Reviewed By: Nikki Baughan
Released: November 25
British filmmaker Amit Gupta hasn’t chosen an easy path with his first feature. In adapting Owen Sheers’ 2007 novel Resistance, he’s taken on a story that’s challenging thanks not just because of its remote Welsh location, but also because of its alternative take on British history that could easily have proved alienating if handled insensitively. Yet Gupta’s clarity of vision and directorial courage makes this an intriguing, striking début.
Set in a small village in the Olchon valley, the film opens as the women wake to discover that their men have disappeared in the middle of the night. It’s 1944, five years after the failed D-Day landings, and it’s not long before a small band of invading German soldiers stumble across the isolated women. Initially distancing themselves from the soldiers, as the months pass and the weather pass the villagers find themselves relying on the Nazis to fulfil the male roles of helping with livestock, fixing roofs and the like. Sarah (Andrea Riseborough) is determined to hold out, but finds herself getting closer to Captain Albrecht (Tom Wlaschiha), who has his own reasons for keeping his unit hidden in the Black Mountains..
Where Resistance works so well is in the expert marrying of the narrative with its environment. John Pardue’s haunting cinematography lingers on the mist-covered mountains, juxtaposing the sparse, tight-knight village with endless expanse of countryside that surrounds it; whether lone Welsh woman or Nazi soldier, all figures are reduced to their most vulnerable against this most imposing of landscapes. It’s the perfect backdrop for this poignant tale of isolation and desperation, the screenplay – adapted from the book by Gupta and Sheers – unafraid to have long moments of silence in which the audience is invited to absorb the true horror of the situation unfolding on screen. It’s also a snapshot of the importance of community, in whatever form that should take, and of the strength of the human spirit when faced with even the most extreme of situations.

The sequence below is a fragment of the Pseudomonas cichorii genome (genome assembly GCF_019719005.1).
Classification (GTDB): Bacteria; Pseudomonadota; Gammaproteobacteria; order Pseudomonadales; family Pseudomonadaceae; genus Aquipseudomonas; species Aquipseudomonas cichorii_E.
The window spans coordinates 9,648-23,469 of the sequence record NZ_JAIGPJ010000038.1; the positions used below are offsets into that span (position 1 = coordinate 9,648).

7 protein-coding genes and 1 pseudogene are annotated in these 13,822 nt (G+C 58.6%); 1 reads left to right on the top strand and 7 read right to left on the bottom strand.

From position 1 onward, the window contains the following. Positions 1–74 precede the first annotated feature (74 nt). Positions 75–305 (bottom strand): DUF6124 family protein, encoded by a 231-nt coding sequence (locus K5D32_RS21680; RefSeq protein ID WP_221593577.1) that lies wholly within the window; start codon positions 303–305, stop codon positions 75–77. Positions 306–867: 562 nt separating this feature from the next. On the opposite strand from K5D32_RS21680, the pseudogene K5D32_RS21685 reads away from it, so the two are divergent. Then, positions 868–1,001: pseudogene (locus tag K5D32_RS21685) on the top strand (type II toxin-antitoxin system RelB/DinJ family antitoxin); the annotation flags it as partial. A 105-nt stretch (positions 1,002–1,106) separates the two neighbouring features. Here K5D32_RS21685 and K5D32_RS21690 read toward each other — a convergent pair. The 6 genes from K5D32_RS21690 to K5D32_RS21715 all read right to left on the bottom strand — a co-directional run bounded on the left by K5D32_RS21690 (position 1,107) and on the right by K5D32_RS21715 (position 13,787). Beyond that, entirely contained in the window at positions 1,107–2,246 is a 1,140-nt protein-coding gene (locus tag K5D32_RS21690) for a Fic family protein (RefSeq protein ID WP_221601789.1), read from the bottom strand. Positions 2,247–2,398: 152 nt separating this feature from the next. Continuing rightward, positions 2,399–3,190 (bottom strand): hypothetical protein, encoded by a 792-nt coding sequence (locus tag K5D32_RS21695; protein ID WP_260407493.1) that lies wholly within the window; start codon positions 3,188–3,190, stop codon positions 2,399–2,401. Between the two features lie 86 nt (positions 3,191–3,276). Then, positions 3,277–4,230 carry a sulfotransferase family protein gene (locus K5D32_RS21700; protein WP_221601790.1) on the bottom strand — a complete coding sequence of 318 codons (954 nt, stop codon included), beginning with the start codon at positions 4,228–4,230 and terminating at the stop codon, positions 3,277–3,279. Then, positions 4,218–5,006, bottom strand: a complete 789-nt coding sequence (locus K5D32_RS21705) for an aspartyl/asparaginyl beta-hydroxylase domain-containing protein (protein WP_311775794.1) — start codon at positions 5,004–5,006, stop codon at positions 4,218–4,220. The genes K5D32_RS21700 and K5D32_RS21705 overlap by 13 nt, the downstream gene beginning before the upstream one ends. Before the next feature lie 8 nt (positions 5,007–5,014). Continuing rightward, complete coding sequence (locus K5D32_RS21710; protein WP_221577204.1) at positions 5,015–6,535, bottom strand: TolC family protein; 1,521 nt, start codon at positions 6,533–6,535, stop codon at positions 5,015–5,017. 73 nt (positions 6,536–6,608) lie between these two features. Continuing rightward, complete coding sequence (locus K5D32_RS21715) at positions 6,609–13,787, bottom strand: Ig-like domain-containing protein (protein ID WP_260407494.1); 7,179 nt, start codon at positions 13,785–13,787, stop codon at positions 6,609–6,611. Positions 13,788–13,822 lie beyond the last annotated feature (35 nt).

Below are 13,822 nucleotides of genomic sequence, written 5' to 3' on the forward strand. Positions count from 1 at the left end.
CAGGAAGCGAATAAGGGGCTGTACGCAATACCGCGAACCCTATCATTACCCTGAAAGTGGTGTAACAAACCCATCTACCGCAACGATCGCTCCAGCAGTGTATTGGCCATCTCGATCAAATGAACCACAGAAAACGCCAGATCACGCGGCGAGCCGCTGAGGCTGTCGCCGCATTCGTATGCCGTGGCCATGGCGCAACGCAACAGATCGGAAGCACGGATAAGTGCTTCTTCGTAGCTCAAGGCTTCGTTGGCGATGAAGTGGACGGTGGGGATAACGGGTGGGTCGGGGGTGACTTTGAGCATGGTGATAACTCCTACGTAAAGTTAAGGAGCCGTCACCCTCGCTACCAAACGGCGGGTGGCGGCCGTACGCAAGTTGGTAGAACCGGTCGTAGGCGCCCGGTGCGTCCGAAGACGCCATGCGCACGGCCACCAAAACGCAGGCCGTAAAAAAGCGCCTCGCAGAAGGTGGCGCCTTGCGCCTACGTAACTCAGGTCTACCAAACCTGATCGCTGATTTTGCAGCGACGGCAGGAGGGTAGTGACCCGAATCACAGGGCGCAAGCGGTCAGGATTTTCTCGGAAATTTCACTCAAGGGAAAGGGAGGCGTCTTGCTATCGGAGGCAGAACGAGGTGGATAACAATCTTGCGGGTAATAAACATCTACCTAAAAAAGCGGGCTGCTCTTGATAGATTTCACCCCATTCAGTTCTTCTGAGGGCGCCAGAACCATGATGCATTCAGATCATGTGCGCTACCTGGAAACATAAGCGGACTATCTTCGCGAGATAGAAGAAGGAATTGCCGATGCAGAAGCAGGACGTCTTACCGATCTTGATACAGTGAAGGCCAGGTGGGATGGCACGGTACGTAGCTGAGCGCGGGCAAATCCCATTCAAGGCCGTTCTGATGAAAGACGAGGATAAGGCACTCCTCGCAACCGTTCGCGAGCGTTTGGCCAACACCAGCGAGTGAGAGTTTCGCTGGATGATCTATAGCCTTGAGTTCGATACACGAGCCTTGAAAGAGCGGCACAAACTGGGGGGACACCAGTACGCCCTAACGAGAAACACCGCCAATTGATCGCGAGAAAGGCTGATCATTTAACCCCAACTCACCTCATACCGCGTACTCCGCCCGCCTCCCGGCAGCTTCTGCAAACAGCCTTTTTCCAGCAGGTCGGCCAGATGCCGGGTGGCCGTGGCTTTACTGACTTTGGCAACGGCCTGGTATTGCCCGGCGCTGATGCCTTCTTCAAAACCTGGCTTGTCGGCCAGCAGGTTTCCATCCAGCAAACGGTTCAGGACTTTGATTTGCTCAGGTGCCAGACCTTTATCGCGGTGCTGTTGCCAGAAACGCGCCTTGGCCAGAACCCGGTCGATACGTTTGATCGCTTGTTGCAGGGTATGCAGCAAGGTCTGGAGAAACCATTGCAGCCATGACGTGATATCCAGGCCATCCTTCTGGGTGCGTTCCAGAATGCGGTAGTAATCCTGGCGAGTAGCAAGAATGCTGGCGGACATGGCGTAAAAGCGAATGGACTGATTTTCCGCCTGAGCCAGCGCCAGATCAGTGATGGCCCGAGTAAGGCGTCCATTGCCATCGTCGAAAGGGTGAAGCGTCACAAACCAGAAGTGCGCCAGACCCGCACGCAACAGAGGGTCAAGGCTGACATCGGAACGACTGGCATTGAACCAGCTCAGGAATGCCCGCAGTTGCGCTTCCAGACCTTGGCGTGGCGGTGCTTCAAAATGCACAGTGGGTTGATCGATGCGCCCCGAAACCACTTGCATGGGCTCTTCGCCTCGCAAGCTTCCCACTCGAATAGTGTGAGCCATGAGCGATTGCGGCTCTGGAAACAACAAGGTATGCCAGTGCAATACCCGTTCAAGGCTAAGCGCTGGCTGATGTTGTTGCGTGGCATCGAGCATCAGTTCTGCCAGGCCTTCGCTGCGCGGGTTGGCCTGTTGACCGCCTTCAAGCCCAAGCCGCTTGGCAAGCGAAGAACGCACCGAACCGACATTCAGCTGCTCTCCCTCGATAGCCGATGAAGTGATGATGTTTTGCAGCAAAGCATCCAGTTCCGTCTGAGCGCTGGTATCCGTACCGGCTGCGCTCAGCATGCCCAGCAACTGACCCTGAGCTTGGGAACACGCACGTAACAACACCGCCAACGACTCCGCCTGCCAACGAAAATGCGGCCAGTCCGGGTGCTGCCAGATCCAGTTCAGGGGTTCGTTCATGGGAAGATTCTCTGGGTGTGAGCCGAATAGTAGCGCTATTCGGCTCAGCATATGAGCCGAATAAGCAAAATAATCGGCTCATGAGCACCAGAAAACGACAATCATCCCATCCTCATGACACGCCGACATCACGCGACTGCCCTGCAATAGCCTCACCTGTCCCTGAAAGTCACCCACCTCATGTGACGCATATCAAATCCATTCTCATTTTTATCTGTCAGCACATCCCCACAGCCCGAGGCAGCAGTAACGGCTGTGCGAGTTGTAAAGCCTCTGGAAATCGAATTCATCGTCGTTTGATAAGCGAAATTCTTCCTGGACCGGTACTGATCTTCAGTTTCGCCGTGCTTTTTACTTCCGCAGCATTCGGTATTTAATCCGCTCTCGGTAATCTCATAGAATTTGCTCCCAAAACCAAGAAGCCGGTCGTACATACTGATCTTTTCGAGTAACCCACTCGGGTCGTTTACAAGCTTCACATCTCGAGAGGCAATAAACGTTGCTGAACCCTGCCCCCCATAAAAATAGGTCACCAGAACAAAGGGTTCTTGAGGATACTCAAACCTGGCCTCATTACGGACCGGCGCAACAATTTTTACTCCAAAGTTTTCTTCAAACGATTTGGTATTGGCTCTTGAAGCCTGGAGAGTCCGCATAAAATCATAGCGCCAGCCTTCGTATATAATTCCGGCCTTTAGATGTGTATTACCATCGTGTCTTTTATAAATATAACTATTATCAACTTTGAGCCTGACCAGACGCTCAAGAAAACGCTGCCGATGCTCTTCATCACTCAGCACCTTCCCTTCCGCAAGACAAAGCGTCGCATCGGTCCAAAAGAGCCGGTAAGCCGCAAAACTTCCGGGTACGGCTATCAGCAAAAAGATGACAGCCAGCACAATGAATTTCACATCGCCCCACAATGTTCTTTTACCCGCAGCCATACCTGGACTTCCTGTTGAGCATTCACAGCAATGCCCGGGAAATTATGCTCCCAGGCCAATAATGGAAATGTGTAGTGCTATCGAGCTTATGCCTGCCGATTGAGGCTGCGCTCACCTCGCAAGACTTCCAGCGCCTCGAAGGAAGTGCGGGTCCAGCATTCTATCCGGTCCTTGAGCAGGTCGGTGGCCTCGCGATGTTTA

There’s a sub-plot involving the efforts of a small group of Resistance fighters which adds some context as to what might be happening in the rest of the UK, but is rather unnecessary. For it’s with the central story of the women that the real themes of Sheers’ story come to life, and that Gupta’s talent for filmmaking comes to the fore.